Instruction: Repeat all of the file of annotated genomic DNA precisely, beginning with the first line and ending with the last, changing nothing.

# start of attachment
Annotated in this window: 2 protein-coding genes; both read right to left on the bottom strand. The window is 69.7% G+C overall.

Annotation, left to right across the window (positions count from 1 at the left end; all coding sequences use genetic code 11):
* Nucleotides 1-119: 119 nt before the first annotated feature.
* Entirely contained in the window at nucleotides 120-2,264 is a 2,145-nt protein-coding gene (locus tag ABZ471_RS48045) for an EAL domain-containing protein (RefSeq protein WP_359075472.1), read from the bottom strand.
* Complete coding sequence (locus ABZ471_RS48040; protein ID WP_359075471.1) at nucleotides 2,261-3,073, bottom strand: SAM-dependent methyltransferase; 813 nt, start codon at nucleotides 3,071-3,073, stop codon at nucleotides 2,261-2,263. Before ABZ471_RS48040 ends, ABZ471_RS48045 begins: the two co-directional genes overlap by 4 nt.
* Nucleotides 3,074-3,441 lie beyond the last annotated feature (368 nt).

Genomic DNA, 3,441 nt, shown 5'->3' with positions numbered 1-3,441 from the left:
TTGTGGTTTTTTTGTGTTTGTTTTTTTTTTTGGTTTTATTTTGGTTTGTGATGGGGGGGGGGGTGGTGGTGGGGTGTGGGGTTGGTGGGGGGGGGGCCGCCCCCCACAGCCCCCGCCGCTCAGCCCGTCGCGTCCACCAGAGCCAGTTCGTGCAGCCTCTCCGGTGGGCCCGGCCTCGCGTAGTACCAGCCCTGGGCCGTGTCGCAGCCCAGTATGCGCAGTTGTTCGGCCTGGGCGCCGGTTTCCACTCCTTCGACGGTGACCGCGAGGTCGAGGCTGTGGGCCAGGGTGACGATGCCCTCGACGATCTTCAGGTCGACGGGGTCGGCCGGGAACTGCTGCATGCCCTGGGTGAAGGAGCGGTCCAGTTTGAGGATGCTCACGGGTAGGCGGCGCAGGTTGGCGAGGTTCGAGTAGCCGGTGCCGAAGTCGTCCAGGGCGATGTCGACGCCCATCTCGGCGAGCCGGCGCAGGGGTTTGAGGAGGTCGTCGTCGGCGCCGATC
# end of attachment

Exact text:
Annotated in this window: 2 protein-coding genes; both read right to left on the bottom strand. The window is 69.7% G+C overall.

Annotation, left to right across the window (positions count from 1 at the left end; all coding sequences use genetic code 11):
* Nucleotides 1-119: 119 nt before the first annotated feature.
* Entirely contained in the window at nucleotides 120-2,264 is a 2,145-nt protein-coding gene (locus tag ABZ471_RS48045) for an EAL domain-containing protein (RefSeq protein WP_359075472.1), read from the bottom strand.
* Complete coding sequence (locus ABZ471_RS48040; protein ID WP_359075471.1) at nucleotides 2,261-3,073, bottom strand: SAM-dependent methyltransferase; 813 nt, start codon at nucleotides 3,071-3,073, stop codon at nucleotides 2,261-2,263. Before ABZ471_RS48040 ends, ABZ471_RS48045 begins: the two co-directional genes overlap by 4 nt.
* Nucleotides 3,074-3,441 lie beyond the last annotated feature (368 nt).

Genomic DNA, 3,441 nt, shown 5'->3' with positions numbered 1-3,441 from the left:
TTGTGGTTTTTTTGTGTTTGTTTTTTTTTTTGGTTTTATTTTGGTTTGTGATGGGGGGGGGGGTGGTGGTGGGGTGTGGGGTTGGTGGGGGGGGGGCCGCCCCCCACAGCCCCCGCCGCTCAGCCCGTCGCGTCCACCAGAGCCAGTTCGTGCAGCCTCTCCGGTGGGCCCGGCCTCGCGTAGTACCAGCCCTGGGCCGTGTCGCAGCCCAGTATGCGCAGTTGTTCGGCCTGGGCGCCGGTTTCCACTCCTTCGACGGTGACCGCGAGGTCGAGGCTGTGGGCCAGGGTGACGATGCCCTCGACGATCTTCAGGTCGACGGGGTCGGCCGGGAACTGCTGCATGCCCTGGGTGAAGGAGCGGTCCAGTTTGAGGATGCTCACGGGTAGGCGGCGCAGGTTGGCGAGGTTCGAGTAGCCGGTGCCGAAGTCGTCCAGGGCGATGTCGACGCCCATCTCGGCGAGCCGGCGCAGGGGTTTGAGGAGGTCGTCGTCGGCGCCGATC